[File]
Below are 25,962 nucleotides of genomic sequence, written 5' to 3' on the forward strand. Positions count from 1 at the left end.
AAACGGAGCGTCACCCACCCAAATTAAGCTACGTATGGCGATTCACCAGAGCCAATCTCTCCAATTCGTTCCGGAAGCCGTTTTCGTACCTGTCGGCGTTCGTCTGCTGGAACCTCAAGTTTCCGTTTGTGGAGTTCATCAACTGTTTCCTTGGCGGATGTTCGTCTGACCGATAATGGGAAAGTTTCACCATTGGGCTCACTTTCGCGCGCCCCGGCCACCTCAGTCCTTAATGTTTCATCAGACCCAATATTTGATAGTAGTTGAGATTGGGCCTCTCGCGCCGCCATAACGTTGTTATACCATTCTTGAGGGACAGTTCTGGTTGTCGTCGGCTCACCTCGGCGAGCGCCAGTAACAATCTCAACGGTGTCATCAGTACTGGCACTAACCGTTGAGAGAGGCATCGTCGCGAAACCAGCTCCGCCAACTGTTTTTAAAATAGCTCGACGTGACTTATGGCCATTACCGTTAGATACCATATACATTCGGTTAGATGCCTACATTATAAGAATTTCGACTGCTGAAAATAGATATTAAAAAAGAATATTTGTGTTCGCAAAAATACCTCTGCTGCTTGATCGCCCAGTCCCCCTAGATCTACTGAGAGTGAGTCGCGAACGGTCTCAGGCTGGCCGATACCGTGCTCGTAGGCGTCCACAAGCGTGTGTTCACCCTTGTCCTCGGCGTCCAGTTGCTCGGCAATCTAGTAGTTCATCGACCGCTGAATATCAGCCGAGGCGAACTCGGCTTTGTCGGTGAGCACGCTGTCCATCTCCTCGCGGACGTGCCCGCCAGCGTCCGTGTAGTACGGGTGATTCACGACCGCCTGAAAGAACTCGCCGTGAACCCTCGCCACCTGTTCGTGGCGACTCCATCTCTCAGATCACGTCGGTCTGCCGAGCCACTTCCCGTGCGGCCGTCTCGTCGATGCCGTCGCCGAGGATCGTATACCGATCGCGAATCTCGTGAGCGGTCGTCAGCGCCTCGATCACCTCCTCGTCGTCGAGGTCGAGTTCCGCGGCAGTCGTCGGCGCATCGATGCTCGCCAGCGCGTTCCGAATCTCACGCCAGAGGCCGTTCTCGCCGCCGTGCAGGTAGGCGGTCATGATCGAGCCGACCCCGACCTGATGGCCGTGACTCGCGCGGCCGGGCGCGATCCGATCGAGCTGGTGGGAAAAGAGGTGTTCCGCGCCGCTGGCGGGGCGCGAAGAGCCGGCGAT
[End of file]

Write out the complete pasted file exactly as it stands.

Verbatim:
Below are 25,962 nucleotides of genomic sequence, written 5' to 3' on the forward strand. Positions count from 1 at the left end.
AAACGGAGCGTCACCCACCCAAATTAAGCTACGTATGGCGATTCACCAGAGCCAATCTCTCCAATTCGTTCCGGAAGCCGTTTTCGTACCTGTCGGCGTTCGTCTGCTGGAACCTCAAGTTTCCGTTTGTGGAGTTCATCAACTGTTTCCTTGGCGGATGTTCGTCTGACCGATAATGGGAAAGTTTCACCATTGGGCTCACTTTCGCGCGCCCCGGCCACCTCAGTCCTTAATGTTTCATCAGACCCAATATTTGATAGTAGTTGAGATTGGGCCTCTCGCGCCGCCATAACGTTGTTATACCATTCTTGAGGGACAGTTCTGGTTGTCGTCGGCTCACCTCGGCGAGCGCCAGTAACAATCTCAACGGTGTCATCAGTACTGGCACTAACCGTTGAGAGAGGCATCGTCGCGAAACCAGCTCCGCCAACTGTTTTTAAAATAGCTCGACGTGACTTATGGCCATTACCGTTAGATACCATATACATTCGGTTAGATGCCTACATTATAAGAATTTCGACTGCTGAAAATAGATATTAAAAAAGAATATTTGTGTTCGCAAAAATACCTCTGCTGCTTGATCGCCCAGTCCCCCTAGATCTACTGAGAGTGAGTCGCGAACGGTCTCAGGCTGGCCGATACCGTGCTCGTAGGCGTCCACAAGCGTGTGTTCACCCTTGTCCTCGGCGTCCAGTTGCTCGGCAATCTAGTAGTTCATCGACCGCTGAATATCAGCCGAGGCGAACTCGGCTTTGTCGGTGAGCACGCTGTCCATCTCCTCGCGGACGTGCCCGCCAGCGTCCGTGTAGTACGGGTGATTCACGACCGCCTGAAAGAACTCGCCGTGAACCCTCGCCACCTGTTCGTGGCGACTCCATCTCTCAGATCACGTCGGTCTGCCGAGCCACTTCCCGTGCGGCCGTCTCGTCGATGCCGTCGCCGAGGATCGTATACCGATCGCGAATCTCGTGAGCGGTCGTCAGCGCCTCGATCACCTCCTCGTCGTCGAGGTCGAGTTCCGCGGCAGTCGTCGGCGCATCGATGCTCGCCAGCGCGTTCCGAATCTCACGCCAGAGGCCGTTCTCGCCGCCGTGCAGGTAGGCGGTCATGATCGAGCCGACCCCGACCTGATGGCCGTGACTCGCGCGGCCGGGCGCGATCCGATCGAGCTGGTGGGAAAAGAGGTGTTCCGCGCCGCTGGCGGGGCGCGAAGAGCCGGCGAT